Lightning strike destroys Oregon home; Tornado in SW Wash. - NBC Right Now/KNDO/KNDU Tri-Cities, Yakima, WA |

Lightning strike destroys Oregon home; Tornado in SW Wash.

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Oregon police ID woman who died in storms / Jeff Pricher Oregon police ID woman who died in storms / Jeff Pricher
US National Weather Service Portland Oregon Lucia Falls on East Fork of the Lewis River in Clark County US National Weather Service Portland Oregon Lucia Falls on East Fork of the Lewis River in Clark County

SEATTLE (AP) - The latest on heavy rains in the Pacific Northwest (all times local):
    
1:15 p.m.
    
Authorities say a lightning strike sparked a fire that destroyed an Oregon home and killed two pets.
    
Jefferson Fire District spokeswoman Tammy Robbins says renter Maria Lugo awoke to the sound of what she thought was pounding rain or hail. When she looked out the window, she saw flames.
    
Lugo and five relatives - three of them children - escaped as flames engulfed the house. A Chihuahua named "Angel" and a bird named "Blue" did not make it out.
    
Firefighters needed 2 ½ hours to get the fire under control Thursday morning.
    
The 2,500-square foot home was built in 1940. Jefferson is about 65 miles south of Portland.
    
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12:15 p.m.
    
The National Weather Service says a two-person survey team is heading out to check on reports about a possible tornado touching down in southwest Washington.
    
Hydrologist Andy Bryant in Portland, Oregon, says the team will determine if damage reported Thursday in the city of Battle Ground was caused by a tornado or just high winds.
    
He says the area that includes southwest Washington and northwest Oregon typically sees about one tornado a year. The tornados tend to be short-lived and relatively weak compared to tornados in other parts of the country.
    
There have been reports of possible damage to a building but no injuries have been reported yet.
    
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11:31 a.m.
    
A woman who was stuck in a car behind the landslide on Interstate 5 took a scary mountain detour to get her 6-year-old grandson and his other grandmother back home Wednesday evening.
    
Diane Smith of Lacey, Washington, says she was directed off the freeway south of the landslide about 26 miles north of Portland, Oregon, after spending nearly three hours stopped on the interstate.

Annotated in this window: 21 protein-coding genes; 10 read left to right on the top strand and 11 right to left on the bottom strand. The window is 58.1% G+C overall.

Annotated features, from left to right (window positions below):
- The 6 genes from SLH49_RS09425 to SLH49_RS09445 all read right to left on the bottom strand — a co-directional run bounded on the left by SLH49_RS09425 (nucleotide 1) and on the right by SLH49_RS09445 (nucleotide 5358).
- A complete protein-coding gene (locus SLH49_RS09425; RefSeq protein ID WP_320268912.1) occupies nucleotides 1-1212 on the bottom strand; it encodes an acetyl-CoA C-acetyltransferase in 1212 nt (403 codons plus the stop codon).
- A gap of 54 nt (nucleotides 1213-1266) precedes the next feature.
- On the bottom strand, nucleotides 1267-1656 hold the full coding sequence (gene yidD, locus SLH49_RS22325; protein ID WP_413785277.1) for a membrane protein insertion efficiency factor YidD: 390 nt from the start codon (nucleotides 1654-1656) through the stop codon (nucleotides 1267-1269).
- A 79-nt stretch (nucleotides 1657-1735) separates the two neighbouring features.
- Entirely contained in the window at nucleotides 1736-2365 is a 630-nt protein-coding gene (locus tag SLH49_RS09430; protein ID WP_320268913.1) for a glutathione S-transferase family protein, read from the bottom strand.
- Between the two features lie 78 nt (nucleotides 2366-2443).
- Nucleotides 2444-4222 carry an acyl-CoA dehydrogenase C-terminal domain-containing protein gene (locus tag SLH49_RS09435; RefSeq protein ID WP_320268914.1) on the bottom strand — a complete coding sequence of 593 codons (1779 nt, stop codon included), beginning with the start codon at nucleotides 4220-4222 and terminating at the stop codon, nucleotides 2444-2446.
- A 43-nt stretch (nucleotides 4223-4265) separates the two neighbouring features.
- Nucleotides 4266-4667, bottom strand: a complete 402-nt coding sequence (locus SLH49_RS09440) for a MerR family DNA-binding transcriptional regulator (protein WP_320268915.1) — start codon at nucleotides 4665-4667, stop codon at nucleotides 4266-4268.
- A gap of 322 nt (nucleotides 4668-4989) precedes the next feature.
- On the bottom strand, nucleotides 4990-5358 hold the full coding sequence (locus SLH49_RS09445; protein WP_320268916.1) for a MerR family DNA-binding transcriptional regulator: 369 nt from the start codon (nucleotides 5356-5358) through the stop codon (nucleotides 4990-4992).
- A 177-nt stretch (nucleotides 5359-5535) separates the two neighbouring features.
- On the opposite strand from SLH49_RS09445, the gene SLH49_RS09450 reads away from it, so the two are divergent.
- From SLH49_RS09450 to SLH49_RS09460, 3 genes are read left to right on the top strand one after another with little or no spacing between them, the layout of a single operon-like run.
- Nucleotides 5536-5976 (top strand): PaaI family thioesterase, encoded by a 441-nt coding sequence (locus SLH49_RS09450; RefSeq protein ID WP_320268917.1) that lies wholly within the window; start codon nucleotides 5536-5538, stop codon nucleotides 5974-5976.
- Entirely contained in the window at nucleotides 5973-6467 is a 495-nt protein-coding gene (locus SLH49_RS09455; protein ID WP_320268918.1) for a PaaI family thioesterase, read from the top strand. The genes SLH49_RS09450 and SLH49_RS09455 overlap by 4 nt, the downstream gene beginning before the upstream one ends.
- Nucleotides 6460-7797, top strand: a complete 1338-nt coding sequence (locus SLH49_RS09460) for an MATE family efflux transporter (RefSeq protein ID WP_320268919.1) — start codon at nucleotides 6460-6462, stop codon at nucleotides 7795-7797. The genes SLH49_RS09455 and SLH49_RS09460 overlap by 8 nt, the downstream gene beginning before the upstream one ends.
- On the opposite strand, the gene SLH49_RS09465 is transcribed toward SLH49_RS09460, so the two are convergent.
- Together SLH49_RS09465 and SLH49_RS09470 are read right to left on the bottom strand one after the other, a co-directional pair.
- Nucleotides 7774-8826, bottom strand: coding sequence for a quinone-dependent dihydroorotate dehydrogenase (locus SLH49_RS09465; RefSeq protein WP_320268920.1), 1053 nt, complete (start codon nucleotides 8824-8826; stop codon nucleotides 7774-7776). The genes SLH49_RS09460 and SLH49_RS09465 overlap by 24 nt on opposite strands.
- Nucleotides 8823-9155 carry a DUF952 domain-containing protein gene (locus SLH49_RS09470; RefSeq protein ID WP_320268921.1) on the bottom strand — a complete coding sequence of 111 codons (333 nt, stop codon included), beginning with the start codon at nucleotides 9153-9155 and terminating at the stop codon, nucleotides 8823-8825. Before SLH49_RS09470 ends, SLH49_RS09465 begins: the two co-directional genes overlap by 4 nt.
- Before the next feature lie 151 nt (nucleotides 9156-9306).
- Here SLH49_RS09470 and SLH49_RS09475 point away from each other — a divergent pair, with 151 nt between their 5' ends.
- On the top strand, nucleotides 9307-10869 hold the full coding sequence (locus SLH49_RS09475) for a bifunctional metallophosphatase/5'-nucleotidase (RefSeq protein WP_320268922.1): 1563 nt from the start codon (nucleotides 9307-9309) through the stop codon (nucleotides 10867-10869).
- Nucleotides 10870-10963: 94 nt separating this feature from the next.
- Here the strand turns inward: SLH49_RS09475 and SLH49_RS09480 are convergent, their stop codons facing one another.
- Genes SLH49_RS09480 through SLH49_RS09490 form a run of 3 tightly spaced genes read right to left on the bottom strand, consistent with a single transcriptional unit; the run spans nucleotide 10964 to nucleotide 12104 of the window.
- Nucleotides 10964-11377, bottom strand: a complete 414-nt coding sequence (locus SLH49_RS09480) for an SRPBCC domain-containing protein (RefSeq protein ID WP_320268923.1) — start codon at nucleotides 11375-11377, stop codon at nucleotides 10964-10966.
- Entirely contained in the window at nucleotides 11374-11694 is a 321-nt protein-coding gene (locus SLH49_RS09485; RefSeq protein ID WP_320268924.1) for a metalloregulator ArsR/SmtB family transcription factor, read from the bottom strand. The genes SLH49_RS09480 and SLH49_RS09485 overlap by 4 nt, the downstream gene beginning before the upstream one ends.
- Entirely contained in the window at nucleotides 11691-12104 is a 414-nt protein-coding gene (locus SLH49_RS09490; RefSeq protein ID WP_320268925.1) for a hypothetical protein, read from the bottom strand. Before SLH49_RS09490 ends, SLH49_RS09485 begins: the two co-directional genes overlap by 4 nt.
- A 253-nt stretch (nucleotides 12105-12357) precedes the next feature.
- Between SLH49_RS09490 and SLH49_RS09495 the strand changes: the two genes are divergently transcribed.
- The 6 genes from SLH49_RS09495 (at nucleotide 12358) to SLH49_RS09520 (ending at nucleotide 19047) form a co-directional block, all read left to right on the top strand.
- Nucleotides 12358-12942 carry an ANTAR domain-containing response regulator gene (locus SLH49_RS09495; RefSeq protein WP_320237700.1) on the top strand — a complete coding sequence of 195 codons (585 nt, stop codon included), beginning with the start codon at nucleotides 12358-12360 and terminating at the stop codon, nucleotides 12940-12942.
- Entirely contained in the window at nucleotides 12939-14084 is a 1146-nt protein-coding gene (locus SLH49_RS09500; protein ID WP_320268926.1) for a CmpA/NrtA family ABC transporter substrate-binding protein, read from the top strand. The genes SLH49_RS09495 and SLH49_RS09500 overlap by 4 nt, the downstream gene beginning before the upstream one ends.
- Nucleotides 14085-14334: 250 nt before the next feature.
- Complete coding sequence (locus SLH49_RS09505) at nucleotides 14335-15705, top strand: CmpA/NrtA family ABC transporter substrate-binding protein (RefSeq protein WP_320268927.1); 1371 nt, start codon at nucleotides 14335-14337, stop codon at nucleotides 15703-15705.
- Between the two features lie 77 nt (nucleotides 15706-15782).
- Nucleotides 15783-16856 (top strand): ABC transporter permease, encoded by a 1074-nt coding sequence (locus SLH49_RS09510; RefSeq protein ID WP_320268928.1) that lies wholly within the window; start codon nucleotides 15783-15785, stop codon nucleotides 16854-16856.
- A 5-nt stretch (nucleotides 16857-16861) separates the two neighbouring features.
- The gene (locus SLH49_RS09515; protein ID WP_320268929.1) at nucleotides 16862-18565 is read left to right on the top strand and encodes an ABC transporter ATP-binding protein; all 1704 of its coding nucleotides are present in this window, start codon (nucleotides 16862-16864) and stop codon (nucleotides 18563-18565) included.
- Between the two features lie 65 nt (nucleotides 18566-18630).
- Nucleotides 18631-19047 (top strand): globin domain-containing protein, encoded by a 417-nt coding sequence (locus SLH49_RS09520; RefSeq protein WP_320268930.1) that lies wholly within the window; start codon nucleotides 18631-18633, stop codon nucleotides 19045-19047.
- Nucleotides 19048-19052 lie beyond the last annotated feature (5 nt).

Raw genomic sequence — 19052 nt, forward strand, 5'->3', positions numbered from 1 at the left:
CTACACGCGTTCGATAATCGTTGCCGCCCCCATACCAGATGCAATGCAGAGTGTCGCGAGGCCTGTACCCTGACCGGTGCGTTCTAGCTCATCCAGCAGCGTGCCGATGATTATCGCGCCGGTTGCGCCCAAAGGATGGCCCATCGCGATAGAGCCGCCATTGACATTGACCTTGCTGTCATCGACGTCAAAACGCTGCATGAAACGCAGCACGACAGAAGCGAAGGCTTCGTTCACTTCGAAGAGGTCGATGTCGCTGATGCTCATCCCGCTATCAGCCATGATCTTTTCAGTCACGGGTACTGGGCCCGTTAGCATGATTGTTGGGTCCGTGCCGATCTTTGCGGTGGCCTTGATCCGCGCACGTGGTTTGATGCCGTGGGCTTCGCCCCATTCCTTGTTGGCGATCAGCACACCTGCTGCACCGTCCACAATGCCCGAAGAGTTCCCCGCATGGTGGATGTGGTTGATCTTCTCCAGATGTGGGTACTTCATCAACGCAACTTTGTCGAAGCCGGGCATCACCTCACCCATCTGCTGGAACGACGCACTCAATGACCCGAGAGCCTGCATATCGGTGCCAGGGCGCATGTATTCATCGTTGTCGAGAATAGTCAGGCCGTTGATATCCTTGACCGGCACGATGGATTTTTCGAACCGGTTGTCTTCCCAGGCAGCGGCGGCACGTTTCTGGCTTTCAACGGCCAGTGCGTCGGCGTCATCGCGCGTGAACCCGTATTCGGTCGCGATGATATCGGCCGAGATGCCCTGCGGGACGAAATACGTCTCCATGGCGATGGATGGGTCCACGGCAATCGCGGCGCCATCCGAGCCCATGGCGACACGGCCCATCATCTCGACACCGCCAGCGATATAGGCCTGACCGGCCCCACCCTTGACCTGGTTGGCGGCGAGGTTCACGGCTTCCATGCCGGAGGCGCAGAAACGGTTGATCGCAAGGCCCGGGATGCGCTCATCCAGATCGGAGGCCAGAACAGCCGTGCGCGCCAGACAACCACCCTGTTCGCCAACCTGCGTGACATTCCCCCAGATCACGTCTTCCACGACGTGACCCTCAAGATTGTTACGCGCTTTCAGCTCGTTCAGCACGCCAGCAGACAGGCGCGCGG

Because there were no signs telling her where to go once she left the freeway, Smith made a choice that led her to the steep, winding Green Mountain Road above Woodland, Washington.
    
The Washington Department of Transportation is not recommending people take that mountain road without guardrails to get around the landslide. But Smith said she did not know. She says five cars were following her and she was thankful when she got back down the other side and drove back onto I-5 again north of the slide.
    
She says she was scared and her ears were popping and she wasn't sure she was going the right way until she made it back to the freeway.
    
Her grandson declared the experience an adventure to remember.
    
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PORTLAND, Ore. (AP) -Oregon State Police identified a woman who died when a car became submerged in a flood near her home as 72-year-old Penny Forrest.
    
The woman was a passenger in a Jeep Grand Cherokee driven by her husband, Richard Forrest. Police say the 82-year-old driver went around a "road closed" sign at Lost Creek Road and Highway 30 in Clatskanie.
    
The road had been closed because of this week's flooding. The vehicle stalled in high water and eventually became submerged.
    
Richard Forrest escaped, but his wife could not.
    
It's unclear if Forrest will be cited for going around the road closure. Lt. Bill Fugate says the investigation is not over.
    
Clatskanie is a town with fewer 2,000 residents. It's 60 miles northwest of Portland.

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